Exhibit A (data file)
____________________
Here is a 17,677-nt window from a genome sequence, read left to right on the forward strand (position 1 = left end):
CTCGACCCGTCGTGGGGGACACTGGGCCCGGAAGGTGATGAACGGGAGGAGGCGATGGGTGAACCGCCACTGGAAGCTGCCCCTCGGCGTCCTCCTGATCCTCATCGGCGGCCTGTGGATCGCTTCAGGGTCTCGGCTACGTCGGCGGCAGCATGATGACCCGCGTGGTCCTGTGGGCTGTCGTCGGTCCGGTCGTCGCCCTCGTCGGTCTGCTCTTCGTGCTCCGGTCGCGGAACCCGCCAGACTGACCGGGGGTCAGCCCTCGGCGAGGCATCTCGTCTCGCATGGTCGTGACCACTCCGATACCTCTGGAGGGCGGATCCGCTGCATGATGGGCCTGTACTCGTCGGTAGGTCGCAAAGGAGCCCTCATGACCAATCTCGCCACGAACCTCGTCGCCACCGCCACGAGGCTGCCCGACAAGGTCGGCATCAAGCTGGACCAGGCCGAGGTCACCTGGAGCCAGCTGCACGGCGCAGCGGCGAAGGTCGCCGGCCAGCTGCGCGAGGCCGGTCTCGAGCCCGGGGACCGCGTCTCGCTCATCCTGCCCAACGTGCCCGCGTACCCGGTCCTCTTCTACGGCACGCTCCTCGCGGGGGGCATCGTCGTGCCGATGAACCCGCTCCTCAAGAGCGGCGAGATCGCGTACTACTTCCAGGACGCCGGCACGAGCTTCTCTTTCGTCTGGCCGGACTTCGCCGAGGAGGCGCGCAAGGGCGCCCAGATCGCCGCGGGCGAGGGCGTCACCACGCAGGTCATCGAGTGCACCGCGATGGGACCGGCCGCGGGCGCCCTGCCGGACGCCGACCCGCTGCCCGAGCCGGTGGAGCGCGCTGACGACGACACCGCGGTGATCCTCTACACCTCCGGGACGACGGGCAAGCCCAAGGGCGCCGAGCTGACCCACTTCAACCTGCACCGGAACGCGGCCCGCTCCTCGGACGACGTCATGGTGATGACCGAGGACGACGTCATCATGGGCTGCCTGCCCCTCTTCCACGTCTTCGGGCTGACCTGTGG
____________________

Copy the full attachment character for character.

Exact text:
Here is a 17,677-nt window from a genome sequence, read left to right on the forward strand (position 1 = left end):
CTCGACCCGTCGTGGGGGACACTGGGCCCGGAAGGTGATGAACGGGAGGAGGCGATGGGTGAACCGCCACTGGAAGCTGCCCCTCGGCGTCCTCCTGATCCTCATCGGCGGCCTGTGGATCGCTTCAGGGTCTCGGCTACGTCGGCGGCAGCATGATGACCCGCGTGGTCCTGTGGGCTGTCGTCGGTCCGGTCGTCGCCCTCGTCGGTCTGCTCTTCGTGCTCCGGTCGCGGAACCCGCCAGACTGACCGGGGGTCAGCCCTCGGCGAGGCATCTCGTCTCGCATGGTCGTGACCACTCCGATACCTCTGGAGGGCGGATCCGCTGCATGATGGGCCTGTACTCGTCGGTAGGTCGCAAAGGAGCCCTCATGACCAATCTCGCCACGAACCTCGTCGCCACCGCCACGAGGCTGCCCGACAAGGTCGGCATCAAGCTGGACCAGGCCGAGGTCACCTGGAGCCAGCTGCACGGCGCAGCGGCGAAGGTCGCCGGCCAGCTGCGCGAGGCCGGTCTCGAGCCCGGGGACCGCGTCTCGCTCATCCTGCCCAACGTGCCCGCGTACCCGGTCCTCTTCTACGGCACGCTCCTCGCGGGGGGCATCGTCGTGCCGATGAACCCGCTCCTCAAGAGCGGCGAGATCGCGTACTACTTCCAGGACGCCGGCACGAGCTTCTCTTTCGTCTGGCCGGACTTCGCCGAGGAGGCGCGCAAGGGCGCCCAGATCGCCGCGGGCGAGGGCGTCACCACGCAGGTCATCGAGTGCACCGCGATGGGACCGGCCGCGGGCGCCCTGCCGGACGCCGACCCGCTGCCCGAGCCGGTGGAGCGCGCTGACGACGACACCGCGGTGATCCTCTACACCTCCGGGACGACGGGCAAGCCCAAGGGCGCCGAGCTGACCCACTTCAACCTGCACCGGAACGCGGCCCGCTCCTCGGACGACGTCATGGTGATGACCGAGGACGACGTCATCATGGGCTGCCTGCCCCTCTTCCACGTCTTCGGGCTGACCTGTGG